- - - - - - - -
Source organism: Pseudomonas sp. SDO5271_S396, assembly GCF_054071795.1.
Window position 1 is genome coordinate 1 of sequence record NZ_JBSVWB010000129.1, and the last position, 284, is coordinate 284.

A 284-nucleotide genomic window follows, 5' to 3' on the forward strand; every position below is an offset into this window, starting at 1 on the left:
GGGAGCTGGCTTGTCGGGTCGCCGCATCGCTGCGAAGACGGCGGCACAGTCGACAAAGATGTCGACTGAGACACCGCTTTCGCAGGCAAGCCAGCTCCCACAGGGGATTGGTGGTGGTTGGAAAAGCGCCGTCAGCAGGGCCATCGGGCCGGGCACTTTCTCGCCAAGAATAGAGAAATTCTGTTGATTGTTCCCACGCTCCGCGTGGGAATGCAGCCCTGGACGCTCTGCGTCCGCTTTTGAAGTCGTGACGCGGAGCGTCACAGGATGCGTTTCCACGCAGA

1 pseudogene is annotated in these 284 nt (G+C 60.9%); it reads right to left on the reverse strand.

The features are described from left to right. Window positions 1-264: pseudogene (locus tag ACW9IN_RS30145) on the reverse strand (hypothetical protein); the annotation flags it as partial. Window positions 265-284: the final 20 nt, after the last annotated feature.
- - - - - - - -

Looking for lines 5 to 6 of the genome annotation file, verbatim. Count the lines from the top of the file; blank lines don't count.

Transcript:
1 pseudogene is annotated in these 284 nt (G+C 60.9%); it reads right to left on the reverse strand.

The features are described from left to right. Window positions 1-264: pseudogene (locus tag ACW9IN_RS30145) on the reverse strand (hypothetical protein); the annotation flags it as partial. Window positions 265-284: the final 20 nt, after the last annotated feature.